This is their day to be honored
· · May 31, 2021 ·

I understand the impulse to mock the current state of leadership in the United States military.

Start with our current commander-in-chief, who was outed by Barack Obama's Defense Secretary for being wrong on almost every major foreign policy question he's faced.

That isn't hyperbole, by the way. Even The Atlantic noted Biden's notoriously bad track record:

Biden "voted against the 1991 Gulf War, in which the United States and a broad multinational coalition quickly achieved their goals, and in favor of the 2003 Iraq War, and regretted both votes. Years into hostilities, he opposed the troop surges that brought some stability to both Iraq and Afghanistan and even insisted that ‘the Taliban per se is not our enemy.' He argued for carving Iraq into sectarian statelets even as Iraqis voted for cross-sectarian political lists. And he opposed the raid that killed Osama bin Laden."

Then there's current Defense Secretary Lloyd Austin, whose contributions to the development of America's military include major announcements like the official recognition of "International Transgender Day of Visibility" to honor all gender non-conforming persons.

And who can forget the recent Army recruitment video that humiliated the country by making it clear that the mightiest military in history has transitioned from Uncle Sam flyers to video vignettes you'd expect to see at a lesbian film festival?

Not that any of this is new – it happens whenever progressives seize control over the levers of government. The left's preoccupation with making a laughingstock out of our national defense forces is as contemptible as it is embarrassing. Remember, it was the man who thrust Joe Biden into the national consciousness – former Chief Executive Barack Obama – who made it a point on his first European trip as president to apologize for America's belligerence and arrogance.

Twelve years later and those words still echo in the ears of veterans of foreign wars, Gold Star families, and every American who noticed Obama spoke those words just a few hundred miles from the beaches of Normandy, where the sand is still stained with the 77-year-old blood of those "arrogant Americans."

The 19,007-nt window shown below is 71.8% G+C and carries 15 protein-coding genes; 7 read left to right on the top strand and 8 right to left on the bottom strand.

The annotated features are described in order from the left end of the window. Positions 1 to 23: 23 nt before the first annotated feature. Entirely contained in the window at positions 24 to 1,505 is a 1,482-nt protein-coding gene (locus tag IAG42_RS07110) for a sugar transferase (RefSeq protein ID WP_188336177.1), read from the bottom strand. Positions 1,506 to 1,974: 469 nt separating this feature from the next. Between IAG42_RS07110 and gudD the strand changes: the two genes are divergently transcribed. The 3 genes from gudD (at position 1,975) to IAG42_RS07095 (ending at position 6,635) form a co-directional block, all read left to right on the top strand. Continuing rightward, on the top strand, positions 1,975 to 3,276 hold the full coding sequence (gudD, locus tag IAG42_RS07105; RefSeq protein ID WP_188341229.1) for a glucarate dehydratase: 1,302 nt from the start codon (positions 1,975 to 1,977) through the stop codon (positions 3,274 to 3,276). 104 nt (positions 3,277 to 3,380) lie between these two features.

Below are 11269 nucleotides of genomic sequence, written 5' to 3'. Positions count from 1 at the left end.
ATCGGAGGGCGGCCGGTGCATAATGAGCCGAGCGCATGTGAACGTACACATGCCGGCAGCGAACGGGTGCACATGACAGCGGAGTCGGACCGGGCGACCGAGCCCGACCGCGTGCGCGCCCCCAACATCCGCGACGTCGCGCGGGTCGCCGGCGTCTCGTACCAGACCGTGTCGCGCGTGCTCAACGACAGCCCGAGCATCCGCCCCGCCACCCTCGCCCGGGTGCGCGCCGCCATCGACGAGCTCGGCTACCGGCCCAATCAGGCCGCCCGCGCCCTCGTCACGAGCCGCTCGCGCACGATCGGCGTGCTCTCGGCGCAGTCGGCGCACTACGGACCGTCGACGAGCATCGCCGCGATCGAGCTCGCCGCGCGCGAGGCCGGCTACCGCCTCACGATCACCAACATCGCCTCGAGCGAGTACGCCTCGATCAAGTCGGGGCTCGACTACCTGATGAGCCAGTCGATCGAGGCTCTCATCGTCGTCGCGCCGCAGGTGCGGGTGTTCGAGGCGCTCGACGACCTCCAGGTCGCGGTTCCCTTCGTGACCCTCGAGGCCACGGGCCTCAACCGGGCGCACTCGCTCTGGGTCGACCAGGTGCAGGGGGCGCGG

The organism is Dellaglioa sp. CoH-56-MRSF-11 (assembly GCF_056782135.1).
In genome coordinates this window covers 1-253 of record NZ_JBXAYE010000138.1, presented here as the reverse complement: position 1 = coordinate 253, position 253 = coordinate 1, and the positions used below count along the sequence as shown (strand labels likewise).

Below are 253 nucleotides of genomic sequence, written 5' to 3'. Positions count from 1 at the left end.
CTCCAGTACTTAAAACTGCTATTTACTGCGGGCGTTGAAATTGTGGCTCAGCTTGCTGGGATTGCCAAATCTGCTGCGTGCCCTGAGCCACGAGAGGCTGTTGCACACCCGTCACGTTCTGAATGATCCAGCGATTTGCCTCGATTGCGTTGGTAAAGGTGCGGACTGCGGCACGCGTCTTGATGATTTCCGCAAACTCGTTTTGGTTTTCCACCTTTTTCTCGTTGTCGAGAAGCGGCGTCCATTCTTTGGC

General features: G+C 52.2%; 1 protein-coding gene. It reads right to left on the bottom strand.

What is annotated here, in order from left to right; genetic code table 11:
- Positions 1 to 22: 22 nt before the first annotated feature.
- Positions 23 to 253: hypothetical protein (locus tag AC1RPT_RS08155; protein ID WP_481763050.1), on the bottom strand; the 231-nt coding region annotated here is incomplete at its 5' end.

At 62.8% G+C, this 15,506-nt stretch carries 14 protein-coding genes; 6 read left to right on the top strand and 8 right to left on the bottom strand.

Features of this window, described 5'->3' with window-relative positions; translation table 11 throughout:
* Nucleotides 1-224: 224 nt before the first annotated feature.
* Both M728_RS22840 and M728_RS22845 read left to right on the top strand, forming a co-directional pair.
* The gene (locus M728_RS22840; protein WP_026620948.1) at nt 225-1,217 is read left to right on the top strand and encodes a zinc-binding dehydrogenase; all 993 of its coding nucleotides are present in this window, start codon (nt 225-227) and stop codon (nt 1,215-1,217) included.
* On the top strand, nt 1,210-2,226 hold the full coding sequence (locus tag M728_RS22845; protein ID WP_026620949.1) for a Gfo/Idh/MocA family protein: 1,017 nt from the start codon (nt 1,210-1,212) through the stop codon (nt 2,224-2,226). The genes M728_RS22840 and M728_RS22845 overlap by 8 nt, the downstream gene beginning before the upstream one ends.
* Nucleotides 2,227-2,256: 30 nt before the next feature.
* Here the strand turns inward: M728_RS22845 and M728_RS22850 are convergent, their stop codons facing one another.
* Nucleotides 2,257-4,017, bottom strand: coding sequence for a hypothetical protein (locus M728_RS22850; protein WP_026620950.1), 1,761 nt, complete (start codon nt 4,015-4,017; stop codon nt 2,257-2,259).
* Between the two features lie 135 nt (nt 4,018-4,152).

At the time, columnist Mark Whittington properly observed that far from arrogance, countless Americans saved "Europe from itself innumerable times in the 20th century." The world wars, the specter of communist aggression, the conflicts in the Balkans, "were largely resolved by American blood, treasure, and leadership."

On Memorial Day, as I think about family members of mine who never made it back from conflicts overseas, or as I remember my late Grandpa tear up every time he spoke of his 200 shipmates aboard the USS Hoel that went into the water after being torpedoed, I feel a renewed interest in refusing to allow those with such a self-serving lack of gratitude for America's fallen warriors to rewrite history.

  • When tyrannical monarchs subjugated the masses, Americans gave their lives to overthrow them.
  • When the scourge of slavery led to a persistent, unjust oppression of fellow citizens, Americans gave their lives to put an end to it.
  • When imperial dictators were on the march, Americans gave their lives to stand against them.
  • When communist madmen began a demented pursuit of world domination, Americans gave their lives to topple them.
  • When terrorist thugs killed the innocent and abused millions, Americans gave their lives to eradicate them.

That is the legacy that generations of Americans who offered up what Lincoln called "the last full measure of devotion" have left for us. This is their day to be remembered. This is their day to be honored. This is their day to challenge each of us to earn what they have given.

In an era where duty, honor, and valor seem to be discarded relics of the past – especially among those in positions of authority and influence – these fallen heroes have shown us the way.

It remains for us to follow.


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